IKinda

Discuss word origins and meanings.

IKinda

Post by jerzy » Fri Apr 11, 2008 8:53 pm

Hello,
first of all I'd like to tell that English is not the native language of mine so please forgive me all inaccuracies.
From time to time I meet such words like IKinda, IKeep and some other but all of them start with IK. I guess that it is rather a kind of "saloon" English or slang. I'd like to ask about origin of these words and their meaning. And the next question is: if finally it is a single word why the "K" is written as a capital.
Thank you
jerzy
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Re: IKinda

Post by Bobinwales » Fri Apr 11, 2008 9:37 pm

IKinda is not a word. "I kind of", as in "I kind of like that" is slang English meaning "That thing quite appeals to me".

The K should not be capitalised under any circumstances whatsoever when it is the second letter of a word, unless the whole word is written in capitals.
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Re: IKinda

Post by trolley » Fri Apr 11, 2008 9:42 pm

Hi jerzy
I’ve heard those terms used many times , but I don’t ever recall seeing them written as single words. Yes, it is slang or “lazy” English. “IKinda like those cars.”= I (me) kind of (in a particular way) like those cars. “Kinda” is fairly common for kind of, although it’s not a “real” word. If you were to add the “I” at the beginning to make a single word, then the K should not be capitalized. Then again, if you’re using made-up words, I guess you should be able to apply made-up rules.
Cheers
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Re: IKinda

Post by jerzy » Sat Apr 12, 2008 9:48 am

Thank you very much for both answers. They were very helpful. Jerzy
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Re: IKinda

Post by Wizard of Oz » Sun Apr 13, 2008 11:08 am

.. jerzy .. unfortunately it was the blending of the I onto the front of kinda that confused you .. if you care to look, most current English dictionaries will include the word kinda .. it is listed as being colloquial or non standard or as the Macquarie 4 lists it in representations of speech meaning that it is one of those words that attempts to "spell" how we "speak" .. this kind of (kinda) spelling often appears in novels where the author is endevouring to capture the colour of a character's speech .. it attempts to make apparent the blendings and deletions of vowel and consonant sounds that occur in spoken English that are not there when the words are written .. other examples would include hafta = have to, sorta = sort of, wanna = want to, gunna/gonna = going to .. all of these appear in dictionaries with the rider that its attached to kinda .. the study of historical linguistics tells us that over time some of these spellings can become standardised and eventually become an accepted part of our written corpus ..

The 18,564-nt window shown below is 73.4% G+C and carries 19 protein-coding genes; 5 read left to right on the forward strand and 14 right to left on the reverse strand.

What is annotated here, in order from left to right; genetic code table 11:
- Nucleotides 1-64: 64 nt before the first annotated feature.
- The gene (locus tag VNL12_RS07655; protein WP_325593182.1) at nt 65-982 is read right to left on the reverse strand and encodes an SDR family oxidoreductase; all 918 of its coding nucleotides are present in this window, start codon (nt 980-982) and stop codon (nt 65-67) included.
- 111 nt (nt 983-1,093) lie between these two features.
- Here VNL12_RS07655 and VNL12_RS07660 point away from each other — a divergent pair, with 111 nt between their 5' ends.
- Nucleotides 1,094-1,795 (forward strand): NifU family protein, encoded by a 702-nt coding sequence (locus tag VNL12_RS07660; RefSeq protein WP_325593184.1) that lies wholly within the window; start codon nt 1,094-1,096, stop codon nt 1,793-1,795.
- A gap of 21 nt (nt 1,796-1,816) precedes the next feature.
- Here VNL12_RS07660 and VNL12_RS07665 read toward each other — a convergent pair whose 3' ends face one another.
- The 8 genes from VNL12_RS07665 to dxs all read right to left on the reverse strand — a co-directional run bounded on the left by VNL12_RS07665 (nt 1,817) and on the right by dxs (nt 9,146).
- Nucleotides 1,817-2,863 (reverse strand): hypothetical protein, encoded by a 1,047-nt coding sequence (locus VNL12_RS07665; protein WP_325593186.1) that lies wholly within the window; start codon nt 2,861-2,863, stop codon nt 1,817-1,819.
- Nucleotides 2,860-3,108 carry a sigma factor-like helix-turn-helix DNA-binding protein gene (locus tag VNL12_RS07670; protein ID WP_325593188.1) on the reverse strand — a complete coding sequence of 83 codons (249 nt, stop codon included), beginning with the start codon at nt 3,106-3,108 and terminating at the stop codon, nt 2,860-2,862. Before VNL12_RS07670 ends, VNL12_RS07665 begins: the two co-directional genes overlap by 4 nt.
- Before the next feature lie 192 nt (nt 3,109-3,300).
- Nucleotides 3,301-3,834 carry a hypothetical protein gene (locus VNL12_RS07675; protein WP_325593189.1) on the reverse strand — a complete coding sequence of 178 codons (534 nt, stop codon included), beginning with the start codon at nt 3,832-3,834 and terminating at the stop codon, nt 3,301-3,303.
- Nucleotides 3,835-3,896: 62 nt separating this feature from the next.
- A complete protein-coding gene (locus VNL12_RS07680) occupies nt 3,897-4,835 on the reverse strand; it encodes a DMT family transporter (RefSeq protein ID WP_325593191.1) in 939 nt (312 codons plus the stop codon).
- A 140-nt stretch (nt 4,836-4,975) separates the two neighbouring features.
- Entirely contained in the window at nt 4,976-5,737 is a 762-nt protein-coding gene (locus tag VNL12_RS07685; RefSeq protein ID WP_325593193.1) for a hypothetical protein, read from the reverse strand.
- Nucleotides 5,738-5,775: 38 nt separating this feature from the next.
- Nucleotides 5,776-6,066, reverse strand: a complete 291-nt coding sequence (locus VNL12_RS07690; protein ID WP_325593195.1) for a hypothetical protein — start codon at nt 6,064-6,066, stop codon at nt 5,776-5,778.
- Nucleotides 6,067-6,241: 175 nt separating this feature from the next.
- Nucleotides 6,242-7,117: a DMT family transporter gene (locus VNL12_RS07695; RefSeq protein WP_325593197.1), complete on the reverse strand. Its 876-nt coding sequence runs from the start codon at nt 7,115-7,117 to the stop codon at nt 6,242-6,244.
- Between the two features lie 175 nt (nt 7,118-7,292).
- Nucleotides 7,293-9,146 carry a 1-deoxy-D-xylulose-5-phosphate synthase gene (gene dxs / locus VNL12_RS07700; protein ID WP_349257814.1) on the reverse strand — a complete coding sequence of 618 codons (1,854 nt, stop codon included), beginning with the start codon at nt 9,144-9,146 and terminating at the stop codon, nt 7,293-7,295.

WoZ in Aus 13/04/08
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Re: IKinda

Post by jerzy » Sun Apr 13, 2008 11:37 am

Hello,
I am not Dorothy nor Alice but anyway thank you very much for your gift - the clear and instructive explanation. jerzy
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Re: IKinda

Post by PhilHunt » Mon Apr 14, 2008 12:02 pm

Wizard of Oz wrote:.. other examples would include hafta = have to, sorta = sort of, wanna = want to, gunna/gonna = going to ..
WoZ in Aus 13/04/08
Maybe one of our American submitters can confirm this, but, I read that contracted forms such as wanna and gonna are correct American English. According to Melvyn Bragg's book the Adventure of English it was a form of Middle England dialect brought over by the pilgrim fathers which eventually became part of formal American English.
Please correct me if I'm wrong.
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Re: IKinda

Post by gdwdwrkr » Mon Apr 14, 2008 1:20 pm

Consider yourself corrected. Two examples of the grunting which passes for communication, 'wanna' and 'gonna' are not "correct" even here in the vulgar and low USA.
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Re: IKinda

Post by Shelley » Mon Apr 14, 2008 1:58 pm

Also to be noted is "ILike", as in "Like, ILike -- really kinda like that guy, like -- uh, yeah!"
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Re: IKinda

Post by gdwdwrkr » Mon Apr 14, 2008 5:28 pm

seeutunsayin?
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Re: IKinda

Post by PhilHunt » Mon Apr 14, 2008 10:45 pm

gdwdwrkr wrote:Two examples of the grunting which passes for communication, 'wanna' and 'gonna' are not "correct" even here in the vulgar and low USA.
I never said they were vulgar, and, infact after reconsulting my book I found the reference I was thinking of. Gonna is an old English form which went out of fashion in Britain but was considered correct English in the 1820s by Benjamin Franklin.
The book says that the English spoken by the Americans of the 1820s was very pure. These terms should be seen in the Websters dictionary of 1828.

I also found out that 'fall' meaning autumn, which seems as American as apple pie, is in fact Old English.
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Re: IKinda

Post by gdwdwrkr » Tue Apr 15, 2008 12:22 am

The Old English probably ate apple pie, too.
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Re: IKinda

Post by Tony Farg » Tue Apr 15, 2008 7:54 am

Old English is a brand of cider here, so perhaps they did other things with them too.
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Re: IKinda

Post by gdwdwrkr » Tue Apr 15, 2008 9:19 am

Here Old English is a scratch-covering furniture "polish".
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Re: IKinda

Post by Bobinwales » Tue Apr 15, 2008 9:20 am

PhilHunt wrote:I never said they were vulgar, and, infact after reconsulting my book
Is that a typo, or (as Jim describes it) a grunt?
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